After running around the backyard with my kids – in bare feet – we all needed a good scrub before my wife would let us walk through the house. So me and my oldest three piled into the bathroom. Then, in a profoundly ordinary moment, we discussed Jesus.
As I was crouched down in our tub in two inches of water scrubbing lots of little feet, I asked who else washed peoples’ feet like this. My daughter, Faith, piped up first, “We do! Mummy makes us do this all the time!” I asked who washed peoples’ feet like this a long time ago. “Jesus,” came a very lackluster, albeit unison response, from all three. I didn’t let their lack of enthusiasm stop me.
“Why did Jesus wash his disciples feet?” I asked. “To show he loves us,” Katy responded. “Why else?” I asked. Thomas chimed in and said, “Because he wanted to show them that even though he was a prince, he wasn’t afraid of doing work.” “Yes, he wanted us to love and serve others,” I said.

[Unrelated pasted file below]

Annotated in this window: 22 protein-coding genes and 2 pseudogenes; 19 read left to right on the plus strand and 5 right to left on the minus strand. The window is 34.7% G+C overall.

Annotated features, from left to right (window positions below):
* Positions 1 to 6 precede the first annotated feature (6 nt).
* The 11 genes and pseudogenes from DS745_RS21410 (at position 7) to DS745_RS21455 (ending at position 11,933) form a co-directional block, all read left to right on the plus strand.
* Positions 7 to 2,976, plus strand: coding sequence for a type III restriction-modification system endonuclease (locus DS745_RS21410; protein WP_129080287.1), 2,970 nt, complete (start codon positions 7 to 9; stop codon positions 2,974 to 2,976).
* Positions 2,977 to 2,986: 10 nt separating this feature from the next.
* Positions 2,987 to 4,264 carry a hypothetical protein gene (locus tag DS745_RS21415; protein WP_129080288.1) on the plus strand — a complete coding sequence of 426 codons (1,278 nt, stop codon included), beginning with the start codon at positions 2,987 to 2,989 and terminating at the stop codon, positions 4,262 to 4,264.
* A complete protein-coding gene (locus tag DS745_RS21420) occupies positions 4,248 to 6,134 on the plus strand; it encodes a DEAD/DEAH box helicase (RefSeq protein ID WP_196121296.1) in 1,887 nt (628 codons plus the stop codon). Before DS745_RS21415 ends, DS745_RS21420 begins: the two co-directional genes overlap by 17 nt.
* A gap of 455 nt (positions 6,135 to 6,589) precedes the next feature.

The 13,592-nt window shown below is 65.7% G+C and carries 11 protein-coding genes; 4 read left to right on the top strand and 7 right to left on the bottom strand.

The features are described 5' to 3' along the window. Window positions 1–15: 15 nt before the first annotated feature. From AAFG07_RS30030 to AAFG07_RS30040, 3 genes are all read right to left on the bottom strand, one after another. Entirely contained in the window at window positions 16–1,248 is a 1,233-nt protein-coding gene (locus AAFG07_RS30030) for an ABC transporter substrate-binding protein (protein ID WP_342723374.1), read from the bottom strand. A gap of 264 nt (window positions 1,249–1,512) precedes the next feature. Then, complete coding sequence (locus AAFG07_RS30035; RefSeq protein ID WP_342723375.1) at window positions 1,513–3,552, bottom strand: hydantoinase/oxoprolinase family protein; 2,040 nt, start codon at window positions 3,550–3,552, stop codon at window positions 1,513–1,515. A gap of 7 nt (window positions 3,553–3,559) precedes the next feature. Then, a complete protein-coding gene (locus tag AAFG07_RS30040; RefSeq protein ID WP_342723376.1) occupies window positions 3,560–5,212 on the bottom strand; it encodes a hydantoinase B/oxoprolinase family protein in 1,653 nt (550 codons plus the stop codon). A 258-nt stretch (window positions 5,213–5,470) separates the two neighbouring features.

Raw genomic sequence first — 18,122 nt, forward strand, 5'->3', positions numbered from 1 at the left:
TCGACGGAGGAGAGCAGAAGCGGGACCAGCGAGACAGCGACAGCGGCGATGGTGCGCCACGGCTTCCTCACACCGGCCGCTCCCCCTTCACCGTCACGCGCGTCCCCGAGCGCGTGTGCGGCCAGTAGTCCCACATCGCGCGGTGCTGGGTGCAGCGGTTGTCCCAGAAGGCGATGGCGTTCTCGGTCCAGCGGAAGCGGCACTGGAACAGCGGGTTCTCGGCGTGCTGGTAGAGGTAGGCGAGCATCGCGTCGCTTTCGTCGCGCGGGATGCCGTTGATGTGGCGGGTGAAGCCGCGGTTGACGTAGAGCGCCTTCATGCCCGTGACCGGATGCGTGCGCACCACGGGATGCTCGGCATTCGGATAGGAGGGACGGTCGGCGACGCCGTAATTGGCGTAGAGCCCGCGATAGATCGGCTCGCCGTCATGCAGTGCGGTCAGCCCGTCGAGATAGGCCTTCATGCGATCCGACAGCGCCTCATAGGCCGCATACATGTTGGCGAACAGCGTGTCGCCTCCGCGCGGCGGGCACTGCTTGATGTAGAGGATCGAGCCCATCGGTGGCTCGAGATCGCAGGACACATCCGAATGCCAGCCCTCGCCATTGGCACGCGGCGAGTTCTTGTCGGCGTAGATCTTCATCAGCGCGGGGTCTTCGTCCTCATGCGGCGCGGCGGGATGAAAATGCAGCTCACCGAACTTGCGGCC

Thomas, 10, then went on to inform his sister Faith, 7, that he knows all the stories of the Bible – Adam and Eve, Noah’s Ark, Lazarus. Faith responded quickly, saying, “That’s only three.” Thomas, now irritated, retorted, “Look, do you want me to spend the whole night listing every single story in the Bible, or do you want to go play My Little Ponies together!?”
As they were shuffling out of the bathroom, I couldn’t resist telling them to, “Go and do likewise.” “What’s ‘likewise’ mean?” Thomas asked. It means “to do as I have done,” I said. Off they went into the night. I couldn’t help but wonder if Jesus felt the same sense of uneasiness, wondering if his disciples got the message.
But these are profound moments.
When we look at the life of Jesus, we see him teaching in profoundly ordinary moments. Sure, he got up on a mount or two, and taught in the synagogues, but he was also teaching in the most ordinary of places and circumstances. It was at a well, on a road, at a dinner table, or as he was passing by.
When we think of God, we’re often looking for the heavens to open, or to discover Him on a serene mountain top. More often, He’s there in two inches of dirty bath tub water.
Thanks for reading,
~ Ted Olson